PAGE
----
A First-Century Church? Well, sort of.4 min read
It isn’t uncommon for a website or church bulletin to have an italicized slogan like, “A 1st Century Church In A 21st Century World.” Cool, right?
It’s catchy. It’s fresh. It’s non-confirmative.
In a confused ‘community church’-packed world, where staunch denominationalism is increasingly unfashionable and “I’m okay you’re okay” inter-denominationalism is in vogue, churches of Christ offer a sweet answer: pre-denominationalism. “Let’s just be the simple church that was started by Christ in the first century,” we appeal. Who could fault us for this noble pursuit?
But every now and then, a smart aleck in our midst – thinking he is more clever than he really is – will crudely observe that the 1st century church had problems too, and therefore “we shouldn’t try to be a 1st century church” and leave it at that.
Yes, Copernicus, the 1st century church certainly did have problems. One congregation had a member sleeping with his stepmother (1 Cor. 5:1), while other members started forming denominations (1 Cor. 3:4-5). There were congregations mentioned in Revelation 2 and 3 that wrongly tolerated bad doctrine, immorality, and even idolatry. And it was common for some 1st century congregations to allow false teachers in their midst (Jude 3-4; 2 Pet. 2:1-4; Acts 20:29-31). Yes, the early church had problems.
But such an observation needlessly distracts from the real point: Our doctrine should be based entirely on the New Testament (which, we should remember, was written by Christ’s apostles in the 1st century). It is in this sense we are a 1st century church.
We don’t need to be lazy in our pursuit to restore 1st century Christianity. We need to be levelheaded enough to understand what the church of Christ actually is today.
A 2nd Century Church
In a sense, we can’t entirely restore 1st century Christianity, nor should we want to. Christians in the 1st century were greatly disadvantaged compared to Christians today. They did not have the 27 books of the New Testament in a nice leather-bound pocket-size Bible; they merely had the inferior “spiritual gifts” mentioned in 1 Corinthians 12-14. There were some who could prophesy (“Prophecy” is the ability to speak on behalf of God), but the Holy Spirit’s gift of prophecy would cease when God’s Word was entirely communicated through the apostolic writings (1 Cor. 13:8-10; cf. Jas. 1:25). The point of the miraculous indwelling of the Holy Spirit (limited to the 1st century), after all, was to authenticate the Holy Spirit-inspired message of the apostles (Heb. 2:3-4; John 16:13).
Because of this, the church of Christ today will resemble the 2nd century church more than anything else. There are no longer miraculous gifts of the Holy Spirit to further authenticate the message of the apostles, because God’s Word is now complete and the apostles are now dead. We merely have the writings of the apostles as our authority. God’s Word has been “once and for all delivered” to us (Jude 3); no further revelation is coming. Like the 2nd century church, we must “follow the pattern of sound words” (2 Tim. 1:13) communicated by the apostles (Acts 2:42). We are to avoid those who teach a contrary doctrine than the apostles (Gal. 1:6-10).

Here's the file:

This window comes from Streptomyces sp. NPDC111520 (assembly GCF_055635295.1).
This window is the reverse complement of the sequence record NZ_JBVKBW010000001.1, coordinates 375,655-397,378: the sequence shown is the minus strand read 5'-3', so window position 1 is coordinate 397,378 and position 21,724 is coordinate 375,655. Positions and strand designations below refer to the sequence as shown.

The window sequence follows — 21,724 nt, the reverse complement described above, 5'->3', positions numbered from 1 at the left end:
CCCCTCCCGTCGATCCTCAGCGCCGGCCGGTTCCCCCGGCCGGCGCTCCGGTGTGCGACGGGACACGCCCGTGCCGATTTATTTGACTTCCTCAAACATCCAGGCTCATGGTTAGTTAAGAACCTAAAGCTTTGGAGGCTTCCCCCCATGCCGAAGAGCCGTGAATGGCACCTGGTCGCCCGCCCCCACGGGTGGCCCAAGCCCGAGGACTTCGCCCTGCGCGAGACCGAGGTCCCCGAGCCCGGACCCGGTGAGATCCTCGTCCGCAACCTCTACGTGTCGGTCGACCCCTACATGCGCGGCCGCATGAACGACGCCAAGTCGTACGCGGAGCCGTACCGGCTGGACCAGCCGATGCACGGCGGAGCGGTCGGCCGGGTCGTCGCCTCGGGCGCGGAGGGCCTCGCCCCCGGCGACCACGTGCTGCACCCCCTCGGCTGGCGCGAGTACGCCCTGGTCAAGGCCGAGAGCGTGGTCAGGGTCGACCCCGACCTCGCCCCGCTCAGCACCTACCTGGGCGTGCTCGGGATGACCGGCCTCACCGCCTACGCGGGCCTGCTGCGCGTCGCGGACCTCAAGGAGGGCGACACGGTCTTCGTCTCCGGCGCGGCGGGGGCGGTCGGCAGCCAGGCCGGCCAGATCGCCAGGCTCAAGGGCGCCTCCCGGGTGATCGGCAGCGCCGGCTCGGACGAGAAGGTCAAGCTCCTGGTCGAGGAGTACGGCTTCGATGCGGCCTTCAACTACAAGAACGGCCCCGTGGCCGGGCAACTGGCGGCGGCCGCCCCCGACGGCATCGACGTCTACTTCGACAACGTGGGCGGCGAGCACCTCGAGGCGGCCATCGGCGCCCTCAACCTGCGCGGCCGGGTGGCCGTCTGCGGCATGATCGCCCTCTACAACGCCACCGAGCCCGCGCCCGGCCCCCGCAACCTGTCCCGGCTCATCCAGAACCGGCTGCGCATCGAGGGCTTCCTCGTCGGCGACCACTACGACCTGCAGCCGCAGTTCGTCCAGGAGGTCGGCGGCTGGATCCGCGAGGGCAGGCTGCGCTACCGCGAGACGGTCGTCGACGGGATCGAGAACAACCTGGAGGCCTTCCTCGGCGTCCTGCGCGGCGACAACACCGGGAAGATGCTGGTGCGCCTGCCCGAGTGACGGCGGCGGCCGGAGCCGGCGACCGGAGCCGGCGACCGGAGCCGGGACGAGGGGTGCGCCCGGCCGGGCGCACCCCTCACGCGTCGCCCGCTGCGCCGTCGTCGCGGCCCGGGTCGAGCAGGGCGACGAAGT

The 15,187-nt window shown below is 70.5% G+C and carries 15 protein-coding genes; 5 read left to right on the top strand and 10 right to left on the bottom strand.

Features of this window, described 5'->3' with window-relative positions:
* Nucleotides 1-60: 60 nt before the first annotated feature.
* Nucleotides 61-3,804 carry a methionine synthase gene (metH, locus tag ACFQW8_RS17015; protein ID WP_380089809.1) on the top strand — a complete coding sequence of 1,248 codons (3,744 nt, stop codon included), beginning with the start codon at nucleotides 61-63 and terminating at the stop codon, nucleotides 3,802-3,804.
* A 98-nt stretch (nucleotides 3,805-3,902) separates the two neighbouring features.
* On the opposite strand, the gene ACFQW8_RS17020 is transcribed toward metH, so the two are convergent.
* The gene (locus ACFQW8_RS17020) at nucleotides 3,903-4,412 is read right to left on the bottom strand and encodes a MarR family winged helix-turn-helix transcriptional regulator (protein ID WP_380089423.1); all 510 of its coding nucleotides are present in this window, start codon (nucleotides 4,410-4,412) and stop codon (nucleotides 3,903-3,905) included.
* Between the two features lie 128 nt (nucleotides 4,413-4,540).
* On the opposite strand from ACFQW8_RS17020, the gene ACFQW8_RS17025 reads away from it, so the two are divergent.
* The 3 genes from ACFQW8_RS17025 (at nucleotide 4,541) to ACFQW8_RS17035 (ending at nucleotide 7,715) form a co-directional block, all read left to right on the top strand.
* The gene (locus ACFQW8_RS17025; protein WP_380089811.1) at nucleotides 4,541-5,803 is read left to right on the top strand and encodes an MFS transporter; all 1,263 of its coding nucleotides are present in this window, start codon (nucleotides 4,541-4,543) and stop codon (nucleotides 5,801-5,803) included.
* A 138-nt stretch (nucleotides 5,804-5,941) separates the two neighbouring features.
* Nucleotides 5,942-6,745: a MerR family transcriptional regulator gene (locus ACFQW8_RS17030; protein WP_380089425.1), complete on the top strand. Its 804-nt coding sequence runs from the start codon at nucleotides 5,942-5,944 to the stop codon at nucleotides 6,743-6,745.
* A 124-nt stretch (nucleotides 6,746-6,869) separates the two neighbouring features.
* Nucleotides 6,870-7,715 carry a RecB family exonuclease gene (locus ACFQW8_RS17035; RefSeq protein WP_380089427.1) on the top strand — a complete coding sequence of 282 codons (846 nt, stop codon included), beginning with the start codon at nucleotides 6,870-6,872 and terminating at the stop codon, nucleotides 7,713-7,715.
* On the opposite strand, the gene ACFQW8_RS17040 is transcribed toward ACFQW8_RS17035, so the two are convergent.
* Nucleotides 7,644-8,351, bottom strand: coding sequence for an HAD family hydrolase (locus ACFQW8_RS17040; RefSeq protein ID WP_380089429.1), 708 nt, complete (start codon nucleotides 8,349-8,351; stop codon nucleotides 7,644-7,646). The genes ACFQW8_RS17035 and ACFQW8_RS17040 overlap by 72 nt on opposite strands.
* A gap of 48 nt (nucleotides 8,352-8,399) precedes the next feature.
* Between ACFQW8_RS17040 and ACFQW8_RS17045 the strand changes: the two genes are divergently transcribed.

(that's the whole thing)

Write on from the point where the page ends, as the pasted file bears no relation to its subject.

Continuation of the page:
Living In A 21st Century World
Since the New Testament was written nearly two millennia ago, countless religious bodies have come into existence and deviated from the New Testament pattern. False religions and philosophies can only exist by either ignoring the New Testament, perverting the New Testament, or claiming additional revelation after the New Testament. It is the responsibility of all Christians to refute error and return to the simple, flawless doctrine of the apostles.
We must intelligently apply our 1st century Book to the needs of our 21st century world. Doing this successfully requires a robust understanding of God’s Word. We must culturally contextualize the timeless pattern of the New Testament. There is no escaping the fact that we live in 2015; therefore our message must be adapted to 2015’s culture. We no longer live in the 1920’s, 1950’s, or the 1980’s – therefore, we should not preach to these eras.
Following A 1st Century Pattern
When we say we are a “1st century church,” we really mean we are following a pattern of doctrine written by the apostles in the 1st century. When 1st century congregations allowed sin, false doctrine, or apathy to creep into the church, Jesus commanded them to return to the original pattern: “Remember therefore from where you have fallen; repent, and do the works you did at first” (Rev. 2:5). To be faithful to Christ, we must be dedicated to what His apostles taught (John 17:20-21; Rom. 6:17-18; 1 Cor. 4:6; 2 Tim. 1:13). We cannot afford to alter the apostolic teachings.
“A 2nd Century Church Living In A 21st Century World Following A 1st Century Pattern” isn’t quite as catchy, but it is certainly more accurate. Don’t worry, it isn’t a slogan I will be plastering above my church building entrance or putting on the website. But hopefully, we will remember that our condition most closely resembles the 2nd century church. Will you join me in returning to the New Testament?
Your comments are welcome and encouraged, even if they are in disagreement. However, please keep your comments relevant to the article. For my full comment policy, click here.